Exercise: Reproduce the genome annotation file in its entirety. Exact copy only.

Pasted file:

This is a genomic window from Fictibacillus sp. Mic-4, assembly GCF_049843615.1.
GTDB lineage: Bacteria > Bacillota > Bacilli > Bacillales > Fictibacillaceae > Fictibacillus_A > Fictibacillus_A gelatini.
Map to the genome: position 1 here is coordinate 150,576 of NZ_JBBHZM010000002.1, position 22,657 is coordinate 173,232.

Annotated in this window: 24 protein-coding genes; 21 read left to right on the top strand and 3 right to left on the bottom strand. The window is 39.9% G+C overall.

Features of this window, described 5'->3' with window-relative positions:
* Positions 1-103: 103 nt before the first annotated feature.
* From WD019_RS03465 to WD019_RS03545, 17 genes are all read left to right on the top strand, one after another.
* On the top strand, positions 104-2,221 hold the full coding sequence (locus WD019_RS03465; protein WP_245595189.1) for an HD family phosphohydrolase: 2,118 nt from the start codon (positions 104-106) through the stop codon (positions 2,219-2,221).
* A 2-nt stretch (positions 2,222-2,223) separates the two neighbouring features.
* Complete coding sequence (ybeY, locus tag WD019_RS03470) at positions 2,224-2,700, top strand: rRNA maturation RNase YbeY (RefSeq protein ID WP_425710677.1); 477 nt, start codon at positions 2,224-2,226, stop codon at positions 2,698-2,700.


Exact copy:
This is a genomic window from Fictibacillus sp. Mic-4, assembly GCF_049843615.1.
GTDB lineage: Bacteria > Bacillota > Bacilli > Bacillales > Fictibacillaceae > Fictibacillus_A > Fictibacillus_A gelatini.
Map to the genome: position 1 here is coordinate 150,576 of NZ_JBBHZM010000002.1, position 22,657 is coordinate 173,232.

Annotated in this window: 24 protein-coding genes; 21 read left to right on the top strand and 3 right to left on the bottom strand. The window is 39.9% G+C overall.

Features of this window, described 5'->3' with window-relative positions:
* Positions 1-103: 103 nt before the first annotated feature.
* From WD019_RS03465 to WD019_RS03545, 17 genes are all read left to right on the top strand, one after another.
* On the top strand, positions 104-2,221 hold the full coding sequence (locus WD019_RS03465; protein WP_245595189.1) for an HD family phosphohydrolase: 2,118 nt from the start codon (positions 104-106) through the stop codon (positions 2,219-2,221).
* A 2-nt stretch (positions 2,222-2,223) separates the two neighbouring features.
* Complete coding sequence (ybeY, locus tag WD019_RS03470) at positions 2,224-2,700, top strand: rRNA maturation RNase YbeY (RefSeq protein ID WP_425710677.1); 477 nt, start codon at positions 2,224-2,226, stop codon at positions 2,698-2,700.